Environmental Governance and Managing the Earth
Global Environmental Governance: Elements of a Reform Agenda
Earth System Governance - The Challenge for Social Science
Environmental Governance and Managing the Earth
What Amazonia Does the World Need?
The Challenge of Environmental Governance
On the Road to Rio+20 - Proposals for a Citizen Project
"Biocivilization" for the Sustainability of Life and of the Planet. Video on the Workshop
Biocivilization for the Sustainability of Life and of the Planet - Workshop
Proposals for a New World Governance
Rethinking and Changing World Governance
Proposals for a Fair and Democratic Architecture of Power
Rio+20 and Beyond. No Future without Justice
A new historical moment?
Campaign for People’s Goals for Sustainable Development
Rio+20: Failed Diplomacy, Feeble Democracy
Dialog of Chinese, European, and South American Civil Societies at Rio+20
Call to Multiply the Village of Alternatives
3rd Dialogue Meeting between civil societies from China, Europe and South America
Could the COP 21 be our next Westphalian Moment?
Assemblies emerging in Turkey: a lesson in democracy
Transforming Capitalism: the Triple Crisis
Governance for Sustainability
The Cosmopolitan State
The Armed Forces and World Governance
After Copenhagen, Some Light on the Horizon
Henceforth, the Keys to the Future are Responsibility, Solidarity, and Courage
Extreme Poverty and World Governance
A Bit Rich: Calculating the Real Value to Society of Different Professions
World Charter of Free Media
The UN: Which Reforms for What Future?
Mobilize and organize to Stop and Prevent Planet Fever!
Universal Declaration of Emerging Human Rights
How to break out the system trap. A model to support conversations for a more strategic activism.
A Global Pension Plan
Building Consensus on Food Safety Programs among Consumer and Public Health Organizations
Alternative World Water Forum
Beyond 2015: Media as Democracy and Development
Reclaiming the ASEAN Community for the People
Another Future Is Possible
The State’s Legitimacy in Fragile Situations
Raising International Climate Finance
A Primer on Global Economic Sharing
Preparing Rio+20 at the Thematic Social Forum: A Historical Opportunity
The World March of Women Third International Action
Youth and World Governance
Seven Leverage Points for the Passage from Economy to Œconomy
Foundations for Biocivilization
Forging a World of Liberty under Law: US National Security in the Twenty-first Century
Proposal for a Charter of Universal Responsibilities
From Westernization to Globalization. A Brief History of Chinese Modernity
Participate in the Drafting and Circulation of the Charter of the Peoples of the Earth
Theories of Global Governance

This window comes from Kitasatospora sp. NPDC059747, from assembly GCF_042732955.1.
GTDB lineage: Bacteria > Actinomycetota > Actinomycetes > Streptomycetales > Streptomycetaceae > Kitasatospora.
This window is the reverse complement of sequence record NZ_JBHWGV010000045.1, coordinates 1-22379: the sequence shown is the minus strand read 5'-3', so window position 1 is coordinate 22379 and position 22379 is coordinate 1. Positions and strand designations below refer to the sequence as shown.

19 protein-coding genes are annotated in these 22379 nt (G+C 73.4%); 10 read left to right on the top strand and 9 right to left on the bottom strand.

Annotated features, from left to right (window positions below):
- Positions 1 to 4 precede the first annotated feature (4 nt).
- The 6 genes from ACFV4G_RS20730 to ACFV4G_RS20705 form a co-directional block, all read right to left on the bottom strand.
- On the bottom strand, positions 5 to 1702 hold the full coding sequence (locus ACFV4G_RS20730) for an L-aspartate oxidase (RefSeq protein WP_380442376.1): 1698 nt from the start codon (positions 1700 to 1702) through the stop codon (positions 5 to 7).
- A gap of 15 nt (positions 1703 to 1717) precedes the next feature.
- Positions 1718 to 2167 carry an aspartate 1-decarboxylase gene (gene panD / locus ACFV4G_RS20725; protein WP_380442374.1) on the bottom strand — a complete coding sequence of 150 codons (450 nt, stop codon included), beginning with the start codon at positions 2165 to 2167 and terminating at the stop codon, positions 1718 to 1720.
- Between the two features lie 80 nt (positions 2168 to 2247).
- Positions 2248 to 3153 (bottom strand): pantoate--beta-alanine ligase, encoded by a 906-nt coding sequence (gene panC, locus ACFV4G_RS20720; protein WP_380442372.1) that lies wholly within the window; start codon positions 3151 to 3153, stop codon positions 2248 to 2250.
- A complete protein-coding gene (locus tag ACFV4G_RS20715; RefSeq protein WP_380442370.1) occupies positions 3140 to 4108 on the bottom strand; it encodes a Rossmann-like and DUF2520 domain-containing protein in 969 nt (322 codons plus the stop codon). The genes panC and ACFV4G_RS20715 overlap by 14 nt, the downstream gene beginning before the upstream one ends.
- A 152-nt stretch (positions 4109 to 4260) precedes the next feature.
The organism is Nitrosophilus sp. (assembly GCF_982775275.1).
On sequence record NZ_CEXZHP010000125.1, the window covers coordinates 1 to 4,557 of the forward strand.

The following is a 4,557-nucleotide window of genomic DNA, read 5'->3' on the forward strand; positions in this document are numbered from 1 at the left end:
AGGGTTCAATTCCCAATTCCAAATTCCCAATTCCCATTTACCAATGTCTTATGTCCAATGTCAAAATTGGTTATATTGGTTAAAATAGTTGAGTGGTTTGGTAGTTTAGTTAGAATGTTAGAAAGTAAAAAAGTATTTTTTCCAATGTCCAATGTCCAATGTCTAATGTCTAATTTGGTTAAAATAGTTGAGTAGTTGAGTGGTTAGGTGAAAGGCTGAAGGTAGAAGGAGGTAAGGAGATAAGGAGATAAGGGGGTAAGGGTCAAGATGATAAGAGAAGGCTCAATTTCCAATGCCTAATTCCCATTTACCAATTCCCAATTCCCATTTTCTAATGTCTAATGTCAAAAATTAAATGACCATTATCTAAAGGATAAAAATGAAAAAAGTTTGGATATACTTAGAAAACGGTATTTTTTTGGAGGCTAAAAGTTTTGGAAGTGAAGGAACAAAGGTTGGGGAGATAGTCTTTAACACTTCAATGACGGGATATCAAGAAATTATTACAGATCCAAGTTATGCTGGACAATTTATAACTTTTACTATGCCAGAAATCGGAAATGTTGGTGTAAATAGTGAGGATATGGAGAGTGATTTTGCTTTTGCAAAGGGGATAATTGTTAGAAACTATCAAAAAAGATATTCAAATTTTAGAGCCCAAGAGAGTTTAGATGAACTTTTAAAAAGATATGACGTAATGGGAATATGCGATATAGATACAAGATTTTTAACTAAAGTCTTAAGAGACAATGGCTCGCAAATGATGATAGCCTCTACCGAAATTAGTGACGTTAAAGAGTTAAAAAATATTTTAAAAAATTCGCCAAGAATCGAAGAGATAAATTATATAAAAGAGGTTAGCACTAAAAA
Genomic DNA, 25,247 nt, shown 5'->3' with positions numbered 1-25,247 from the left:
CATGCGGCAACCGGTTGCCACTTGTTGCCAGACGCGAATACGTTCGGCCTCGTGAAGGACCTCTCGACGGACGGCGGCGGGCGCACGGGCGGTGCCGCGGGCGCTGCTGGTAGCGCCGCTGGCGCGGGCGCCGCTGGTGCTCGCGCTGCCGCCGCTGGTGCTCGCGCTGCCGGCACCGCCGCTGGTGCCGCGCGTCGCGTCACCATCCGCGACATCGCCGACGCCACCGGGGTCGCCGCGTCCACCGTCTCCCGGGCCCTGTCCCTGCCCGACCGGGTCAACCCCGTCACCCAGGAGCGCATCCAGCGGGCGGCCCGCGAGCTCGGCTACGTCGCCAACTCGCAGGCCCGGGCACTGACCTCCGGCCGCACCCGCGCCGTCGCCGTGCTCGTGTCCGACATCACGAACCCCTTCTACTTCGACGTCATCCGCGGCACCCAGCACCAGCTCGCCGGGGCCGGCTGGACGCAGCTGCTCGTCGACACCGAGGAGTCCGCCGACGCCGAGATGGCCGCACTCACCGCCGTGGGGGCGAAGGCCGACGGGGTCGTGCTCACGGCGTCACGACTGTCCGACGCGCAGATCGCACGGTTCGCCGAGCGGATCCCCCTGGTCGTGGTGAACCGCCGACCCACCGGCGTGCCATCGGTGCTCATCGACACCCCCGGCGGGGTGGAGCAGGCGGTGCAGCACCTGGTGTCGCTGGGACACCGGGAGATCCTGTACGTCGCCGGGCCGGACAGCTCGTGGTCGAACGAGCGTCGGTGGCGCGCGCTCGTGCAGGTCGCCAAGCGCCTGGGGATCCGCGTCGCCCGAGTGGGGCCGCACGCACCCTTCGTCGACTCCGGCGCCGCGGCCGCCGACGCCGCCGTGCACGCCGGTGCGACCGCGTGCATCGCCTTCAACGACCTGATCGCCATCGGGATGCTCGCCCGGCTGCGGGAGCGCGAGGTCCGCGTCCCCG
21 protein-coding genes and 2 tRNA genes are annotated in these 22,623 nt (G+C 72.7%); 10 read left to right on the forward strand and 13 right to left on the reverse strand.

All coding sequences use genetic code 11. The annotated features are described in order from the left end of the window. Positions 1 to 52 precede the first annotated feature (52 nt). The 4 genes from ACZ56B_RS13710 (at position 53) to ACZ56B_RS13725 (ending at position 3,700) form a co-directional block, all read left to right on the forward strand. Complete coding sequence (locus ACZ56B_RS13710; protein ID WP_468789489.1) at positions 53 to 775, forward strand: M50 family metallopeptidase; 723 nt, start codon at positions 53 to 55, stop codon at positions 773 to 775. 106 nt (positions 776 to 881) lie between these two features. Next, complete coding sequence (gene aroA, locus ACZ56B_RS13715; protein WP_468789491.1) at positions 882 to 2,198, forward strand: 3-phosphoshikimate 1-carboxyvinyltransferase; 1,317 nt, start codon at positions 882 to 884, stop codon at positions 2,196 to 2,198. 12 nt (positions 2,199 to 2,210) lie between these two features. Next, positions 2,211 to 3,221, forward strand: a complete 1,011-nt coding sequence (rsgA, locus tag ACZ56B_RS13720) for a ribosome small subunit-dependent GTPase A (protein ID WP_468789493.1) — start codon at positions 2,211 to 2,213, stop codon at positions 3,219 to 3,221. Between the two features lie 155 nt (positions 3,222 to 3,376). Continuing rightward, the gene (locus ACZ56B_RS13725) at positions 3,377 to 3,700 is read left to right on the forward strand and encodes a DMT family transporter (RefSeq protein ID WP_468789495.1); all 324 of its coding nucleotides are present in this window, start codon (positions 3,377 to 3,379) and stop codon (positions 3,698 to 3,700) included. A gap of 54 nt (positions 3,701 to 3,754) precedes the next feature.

World Protests 2006-2013
An Open Letter to the Commoners and Co-operators of the World
A Proposal for Governance in the Post 2011 World
Towards a World Citizens Movement
Policy Paper on Education: Building the Future through Quality Education
Territories: Paradigm Shifts That Need to Be Made for the Transition
Regulating Transnational Companies: 46 Proposals
Moving Toward a New World Governance
The World Governance Index (WGI)
Conceptualising Global Democracy
The Future of the Commons
Retrieving and Valuing Other Ethical Pillars: The Concept of Buen Vivir*
The Global Marshall Plan
Rediscovering Nelson Mandela for the Twenty-first Century
Fair Coop, the Earth cooperative for a fair economy
It is only by moving from the idea of individual protection to the idea of protection of all that we can start to envisage the possibility of a global social contract. In other words, it is our global freedom, that is, our freedom to enjoy, thus to protect, what is common to all of us as a world community that will entice us to, and determine our will to extract ourselves from what is essentially becoming a global war on our planet, on our “commons,” and on ourselves.
But what does this “all” entail? For all the talk of a universal or pluri-versal culture or civilization, of a common destiny, of global ethical principles that might bind humankind together, these noteworthy concepts have not, at least not yet, withstood the test against the dark forces of nationalism, greed, and resentment that seem to rule the day despite grandiloquent discourses to the contrary. To fight these forces resolutely, relentlessly and effectively, one needs something more tangible and more palpable than what are often perceived as soft principles with few means of being altogether enforced. The concept of common goods, or simply “commons,” on the other hand, may have the potential of serving as this bond for humankind.
The concept of “commons” does not just entail a physical (or, in some cases “digital”) matter but rather a new manner of envisioning ourselves and others, our environment, and our relationship to this environment. Through the concepts of “commons” and “commoning,” one radically transforms the traditional equation of freedom and property by reasserting freedom in a global—and not just individual—fashion while also extracting from this concept its traditional tie to private property. Such a reversal has potential and profound long-term consequences in that it alters our social commitment and allegiance from what was exclusively a national “contract” that most of us—with the exclusion of those changing nationalities—inherited, to what would amount to a global and voluntary contract. As such, to our traditional bi-dimensional identity as individuals and national citizens (in strictly juridical terms, as all of us identify also with communities other than national) is added a third dimension, a global citizenry of sorts.